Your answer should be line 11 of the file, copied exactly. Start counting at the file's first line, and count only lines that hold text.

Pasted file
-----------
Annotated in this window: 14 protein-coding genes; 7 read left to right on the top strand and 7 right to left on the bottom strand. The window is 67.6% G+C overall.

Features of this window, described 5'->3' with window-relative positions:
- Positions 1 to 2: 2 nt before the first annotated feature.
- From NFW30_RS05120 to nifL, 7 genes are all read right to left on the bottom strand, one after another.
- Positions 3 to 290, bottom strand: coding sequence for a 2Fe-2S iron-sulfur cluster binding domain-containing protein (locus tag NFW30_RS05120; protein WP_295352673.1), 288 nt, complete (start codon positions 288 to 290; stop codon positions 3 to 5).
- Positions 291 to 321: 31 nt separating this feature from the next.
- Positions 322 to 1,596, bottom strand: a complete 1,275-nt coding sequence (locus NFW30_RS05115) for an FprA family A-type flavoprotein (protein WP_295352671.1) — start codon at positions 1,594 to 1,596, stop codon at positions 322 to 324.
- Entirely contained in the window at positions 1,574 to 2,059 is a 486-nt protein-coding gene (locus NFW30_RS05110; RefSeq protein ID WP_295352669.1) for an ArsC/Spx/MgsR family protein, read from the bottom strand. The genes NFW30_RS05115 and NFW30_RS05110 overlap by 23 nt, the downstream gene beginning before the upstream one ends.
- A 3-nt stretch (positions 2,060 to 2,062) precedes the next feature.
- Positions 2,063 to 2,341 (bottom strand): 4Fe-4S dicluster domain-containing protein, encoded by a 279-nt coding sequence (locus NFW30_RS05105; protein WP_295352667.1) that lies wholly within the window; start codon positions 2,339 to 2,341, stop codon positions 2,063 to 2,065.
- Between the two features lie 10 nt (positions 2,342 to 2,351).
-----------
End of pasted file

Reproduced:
- Between the two features lie 10 nt (positions 2,342 to 2,351).